cover image Vancouver Noir

Vancouver Noir

Edited by Sam Wiebe. Akashic, $15.95 trade paper (224p) ISBN 978-1-61775-659-7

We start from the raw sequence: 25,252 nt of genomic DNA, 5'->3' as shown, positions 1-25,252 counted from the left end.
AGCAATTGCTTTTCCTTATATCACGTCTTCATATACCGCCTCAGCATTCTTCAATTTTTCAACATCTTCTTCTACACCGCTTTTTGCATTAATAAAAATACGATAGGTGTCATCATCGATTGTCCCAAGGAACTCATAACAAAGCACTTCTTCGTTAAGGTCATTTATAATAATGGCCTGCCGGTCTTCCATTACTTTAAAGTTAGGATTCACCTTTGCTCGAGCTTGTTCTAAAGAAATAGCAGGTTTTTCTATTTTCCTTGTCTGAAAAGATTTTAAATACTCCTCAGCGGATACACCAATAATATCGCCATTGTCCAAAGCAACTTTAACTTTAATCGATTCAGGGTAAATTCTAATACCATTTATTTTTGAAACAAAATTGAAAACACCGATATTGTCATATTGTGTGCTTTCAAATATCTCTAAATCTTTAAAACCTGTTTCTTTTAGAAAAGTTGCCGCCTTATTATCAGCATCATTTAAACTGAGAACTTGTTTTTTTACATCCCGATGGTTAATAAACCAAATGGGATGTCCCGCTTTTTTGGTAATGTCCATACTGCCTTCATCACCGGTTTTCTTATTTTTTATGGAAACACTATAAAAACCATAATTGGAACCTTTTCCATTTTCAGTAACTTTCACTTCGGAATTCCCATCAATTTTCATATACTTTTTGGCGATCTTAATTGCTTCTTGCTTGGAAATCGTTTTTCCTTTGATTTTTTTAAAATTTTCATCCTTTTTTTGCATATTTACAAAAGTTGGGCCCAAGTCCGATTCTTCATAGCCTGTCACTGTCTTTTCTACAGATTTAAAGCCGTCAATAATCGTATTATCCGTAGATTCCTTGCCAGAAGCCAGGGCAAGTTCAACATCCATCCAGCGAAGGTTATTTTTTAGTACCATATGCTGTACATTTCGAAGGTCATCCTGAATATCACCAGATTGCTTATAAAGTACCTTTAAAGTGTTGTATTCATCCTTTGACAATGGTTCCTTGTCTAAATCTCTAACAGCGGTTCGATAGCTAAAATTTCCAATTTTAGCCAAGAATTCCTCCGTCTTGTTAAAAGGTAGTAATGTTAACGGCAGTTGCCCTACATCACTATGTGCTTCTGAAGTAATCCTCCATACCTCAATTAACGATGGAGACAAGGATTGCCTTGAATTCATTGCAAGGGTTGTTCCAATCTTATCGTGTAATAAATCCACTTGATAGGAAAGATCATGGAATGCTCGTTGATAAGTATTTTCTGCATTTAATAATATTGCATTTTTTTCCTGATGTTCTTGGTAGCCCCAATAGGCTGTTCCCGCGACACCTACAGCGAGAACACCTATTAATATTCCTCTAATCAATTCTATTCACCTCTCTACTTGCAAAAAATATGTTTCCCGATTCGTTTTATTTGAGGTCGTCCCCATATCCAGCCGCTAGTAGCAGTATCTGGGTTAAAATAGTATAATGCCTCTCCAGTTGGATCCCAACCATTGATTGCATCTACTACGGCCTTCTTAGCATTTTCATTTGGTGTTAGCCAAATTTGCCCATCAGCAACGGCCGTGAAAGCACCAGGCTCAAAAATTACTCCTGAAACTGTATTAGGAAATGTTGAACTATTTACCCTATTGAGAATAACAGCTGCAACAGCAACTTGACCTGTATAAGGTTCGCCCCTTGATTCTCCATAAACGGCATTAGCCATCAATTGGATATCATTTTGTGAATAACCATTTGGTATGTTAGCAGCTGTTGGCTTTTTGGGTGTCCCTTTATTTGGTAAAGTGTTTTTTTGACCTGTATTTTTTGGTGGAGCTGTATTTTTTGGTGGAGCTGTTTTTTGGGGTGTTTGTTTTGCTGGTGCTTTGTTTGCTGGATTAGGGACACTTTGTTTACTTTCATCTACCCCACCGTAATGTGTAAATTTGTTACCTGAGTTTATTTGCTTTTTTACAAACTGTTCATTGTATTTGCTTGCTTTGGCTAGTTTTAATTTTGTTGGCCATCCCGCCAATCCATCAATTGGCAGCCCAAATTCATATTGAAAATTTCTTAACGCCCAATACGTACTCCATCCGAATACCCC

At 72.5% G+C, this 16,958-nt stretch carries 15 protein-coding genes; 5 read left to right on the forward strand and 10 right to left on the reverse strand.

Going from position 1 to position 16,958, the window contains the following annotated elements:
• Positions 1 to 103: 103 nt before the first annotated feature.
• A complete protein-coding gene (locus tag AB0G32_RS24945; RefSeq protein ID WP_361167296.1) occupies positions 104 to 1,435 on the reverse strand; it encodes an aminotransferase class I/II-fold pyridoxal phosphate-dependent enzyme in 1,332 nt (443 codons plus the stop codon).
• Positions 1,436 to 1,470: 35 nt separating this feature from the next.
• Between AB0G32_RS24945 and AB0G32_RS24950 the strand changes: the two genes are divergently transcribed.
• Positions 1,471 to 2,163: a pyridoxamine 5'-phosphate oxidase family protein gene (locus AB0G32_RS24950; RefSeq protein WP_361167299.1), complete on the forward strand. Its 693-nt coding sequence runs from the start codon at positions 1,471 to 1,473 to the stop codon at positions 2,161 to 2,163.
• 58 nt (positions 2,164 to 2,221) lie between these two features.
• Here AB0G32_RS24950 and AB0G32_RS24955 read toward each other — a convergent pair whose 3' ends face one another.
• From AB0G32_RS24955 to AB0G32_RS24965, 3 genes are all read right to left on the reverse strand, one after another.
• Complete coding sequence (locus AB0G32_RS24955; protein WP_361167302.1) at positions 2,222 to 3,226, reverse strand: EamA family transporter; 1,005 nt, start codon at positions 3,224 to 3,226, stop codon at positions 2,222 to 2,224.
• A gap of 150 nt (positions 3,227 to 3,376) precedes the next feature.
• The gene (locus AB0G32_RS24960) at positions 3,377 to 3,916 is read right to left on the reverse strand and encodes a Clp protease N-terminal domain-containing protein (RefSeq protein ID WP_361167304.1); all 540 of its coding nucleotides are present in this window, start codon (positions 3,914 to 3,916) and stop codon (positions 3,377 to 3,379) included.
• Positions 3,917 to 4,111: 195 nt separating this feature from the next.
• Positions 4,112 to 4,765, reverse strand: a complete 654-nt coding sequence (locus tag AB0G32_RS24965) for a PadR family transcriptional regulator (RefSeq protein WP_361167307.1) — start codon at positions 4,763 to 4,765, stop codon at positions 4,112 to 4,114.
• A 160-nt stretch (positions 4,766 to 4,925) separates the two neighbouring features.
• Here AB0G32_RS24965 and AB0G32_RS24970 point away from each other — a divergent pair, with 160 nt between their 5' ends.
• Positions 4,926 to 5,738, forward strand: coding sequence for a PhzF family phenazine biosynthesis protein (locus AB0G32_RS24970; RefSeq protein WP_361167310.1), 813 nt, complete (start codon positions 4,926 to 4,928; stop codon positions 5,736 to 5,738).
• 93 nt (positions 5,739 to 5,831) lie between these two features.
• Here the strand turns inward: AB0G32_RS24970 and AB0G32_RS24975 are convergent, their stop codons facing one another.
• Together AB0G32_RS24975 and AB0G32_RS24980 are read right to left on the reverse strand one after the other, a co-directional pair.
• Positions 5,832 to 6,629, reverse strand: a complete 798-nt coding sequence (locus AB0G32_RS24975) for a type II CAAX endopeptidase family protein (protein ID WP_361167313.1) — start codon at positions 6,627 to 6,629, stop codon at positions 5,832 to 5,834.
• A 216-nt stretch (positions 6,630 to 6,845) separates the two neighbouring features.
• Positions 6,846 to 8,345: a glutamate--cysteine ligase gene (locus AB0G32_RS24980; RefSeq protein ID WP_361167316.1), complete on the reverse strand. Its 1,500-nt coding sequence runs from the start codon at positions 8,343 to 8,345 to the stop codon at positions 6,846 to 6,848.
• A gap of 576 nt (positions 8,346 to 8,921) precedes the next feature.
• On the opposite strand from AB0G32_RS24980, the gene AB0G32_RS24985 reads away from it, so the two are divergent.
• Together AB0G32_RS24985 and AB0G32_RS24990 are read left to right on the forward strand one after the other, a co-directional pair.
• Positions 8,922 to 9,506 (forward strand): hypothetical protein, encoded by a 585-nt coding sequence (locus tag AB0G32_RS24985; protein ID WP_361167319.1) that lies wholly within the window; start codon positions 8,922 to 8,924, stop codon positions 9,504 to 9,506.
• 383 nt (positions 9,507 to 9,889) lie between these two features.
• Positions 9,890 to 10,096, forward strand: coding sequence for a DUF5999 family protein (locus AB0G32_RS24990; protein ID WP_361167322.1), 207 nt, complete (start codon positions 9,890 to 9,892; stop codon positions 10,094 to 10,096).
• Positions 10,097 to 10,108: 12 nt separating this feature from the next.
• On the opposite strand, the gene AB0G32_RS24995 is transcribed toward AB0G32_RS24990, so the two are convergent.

Weibe and the 13 other mostly Canadian contributors to this solid anthology expose the seedy underbelly that belies the Vancouver known to tourists and fans of the many films shot in Hollywood North. One highlight is Linda L. Richard’s “Terminal City,” a surprisingly tense-yet-moving cat and mouse story about a female assassin who falls for her target. Another notable entry is Sheena Kamal’s “Eight Game-Changing Tips on Public Speaking.” This second-person narrative, constructed as an informational article designed for a slimeball of a boss, deceptively mystifies before dropping the hammer down in karmic fashion. In Yasuko Thanh’s shattering “Burned,” three prostitutes gather at a diner in the city’s red-light district. Their conversation gradually reveals the narrator’s dismay as she learns of the criminal heartlessness of her two companions. In Nick Mamatas’s unsettling “The One Who Walks with a Limp,” set in what used to be the city’s Greektown, a young man learns some unpleasant truths about his grandparents and WWII. Not every selection is a winner, but noir aficionados will find plenty to like. (Nov.)